IranMiddle East

Tehran hails ‘constructive’ co-op with IAEA, warns of efforts to exploit watchdog as ‘bargaining chip’

Iran’s ambassador to international organizations in Vienna has warned of efforts to abuse the International Atomic Energy Organization (IAEA) as a “bargaining chip”, saying such moves would undermine the existing goodwill between Iran and the IAEA.

“In view of the ongoing and constructive cooperation between Iran and the Agency, any politically motivated move and abusing the Agency for political bargaining chip and misleading it is absolutely destructive,” Kazem Gharibabadi said in a statement to the IAEA Board of Governors on Thursday.

In similar remarks on Monday, IAEA Director General Rafael said the issue surrounding the IAEA’s nuclear inspections in Iran should not be used as a “bargaining chip” in any talks on the 2015 nuclear agreement.

“The inspection work of the IAEA must be preserved… [It] should not be put in the middle of a negotiating table as a bargaining chip,” he said.

Gharibabadi said any politically motivated move is also immensely counterproductive with regard to the already existing goodwill and mutual trust between the Agency and the Islamic Republic of Iran.

The remarks came after the IAEA Board of Governors dropped its decision to adopt an anti-Iran resolution over Iran’s reduction of its nuclear commitments under Iran’s landmark nuclear agreement with world powers in response to the United States’ unilateral withdrawal from the deal, also known as the JCPOA.

The US-backed draft resolution that voiced “serious concern” about Iran’s reduced cooperation with the IAEA was scrapped in a bid to make room for diplomacy. Britain, France and Germany had lobbied for the IAEA Board of Governors to adopt the resolution, but they were faced with a strong backlash from Iran.

“In this context, we welcome the prudence and vigilance shown by all members of the Agency, especially the members of the Board of Governors and the director general in their efforts to prevent the unnecessary tension and maintaining the already existing opportunity for diplomacy,” Gharibabadi said.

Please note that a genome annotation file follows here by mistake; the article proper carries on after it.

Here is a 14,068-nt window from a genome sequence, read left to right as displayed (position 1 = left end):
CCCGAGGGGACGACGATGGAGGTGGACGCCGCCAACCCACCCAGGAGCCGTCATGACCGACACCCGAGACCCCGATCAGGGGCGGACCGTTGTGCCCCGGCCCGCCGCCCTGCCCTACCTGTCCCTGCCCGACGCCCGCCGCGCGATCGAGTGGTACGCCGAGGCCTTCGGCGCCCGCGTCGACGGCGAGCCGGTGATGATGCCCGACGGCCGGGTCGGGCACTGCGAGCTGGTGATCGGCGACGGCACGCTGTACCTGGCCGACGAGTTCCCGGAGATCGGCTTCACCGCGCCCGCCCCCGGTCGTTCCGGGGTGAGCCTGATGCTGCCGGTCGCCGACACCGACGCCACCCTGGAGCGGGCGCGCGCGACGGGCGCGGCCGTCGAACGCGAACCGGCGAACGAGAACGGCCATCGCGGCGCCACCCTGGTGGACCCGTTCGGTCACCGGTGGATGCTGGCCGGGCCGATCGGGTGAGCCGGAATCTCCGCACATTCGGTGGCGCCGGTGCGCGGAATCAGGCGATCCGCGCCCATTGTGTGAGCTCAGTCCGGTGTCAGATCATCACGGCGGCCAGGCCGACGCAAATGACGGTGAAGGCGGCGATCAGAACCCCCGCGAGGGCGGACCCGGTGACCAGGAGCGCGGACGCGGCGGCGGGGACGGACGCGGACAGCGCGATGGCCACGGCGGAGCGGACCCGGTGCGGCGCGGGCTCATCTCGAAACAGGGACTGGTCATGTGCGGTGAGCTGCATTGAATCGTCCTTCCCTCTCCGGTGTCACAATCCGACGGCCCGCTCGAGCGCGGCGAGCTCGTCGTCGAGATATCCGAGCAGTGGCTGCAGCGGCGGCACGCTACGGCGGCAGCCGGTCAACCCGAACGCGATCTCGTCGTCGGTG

Former US President Donald Trump withdrew the US from the JCPOA on May 8, 2018 and imposed what he called the “maximum pressure” policy on Tehran. In response, Iran gradually reduced its nuclear obligations under the accord starting on May 8, 2019, but declared that its measures will be reversed as soon as the US honors its JCPOA commitments.

As part of its commitment reduction process, Iran halted last month its voluntary implementation of the Additional Protocol that allowed the IAEA to carry out short-notice inspections at its nuclear facilities, prompting Grossi to visit Tehran to discuss the issue. During his visit, Tehran and the IAEA reached a technical understanding that was embraced by both sides.

Gharibabadi explained that under the technical understanding, Iran will keep the records of the data at some of its nuclear facilities for up to three months, so as to be able to provide the IAEA with the data if the US sanctions are lifted by then. “Otherwise all collected data will be erased at the end of the third month,” he added.

Elsewhere in his statement, the Iranian envoy said while the previous US administration failed in pursuing the maximum pressure policy, the new US administration has yet to take practical measures to change course.

“As our Supreme Leader declared, we will look at the other participants’ deeds not words, and after corroboration of their actions we will also act accordingly and proportionally,” Gharibabadi said.

If the sanctions are all removed at once, the envoy reaffirmed, “we are ready to come back to full implementation at once.”

He also said it was not Iran that left the negotiating table of the Joint Commission of the JCPOA and it is upon those who want to rejoin the negotiating table to take proper practical steps to earn a seat at the table.

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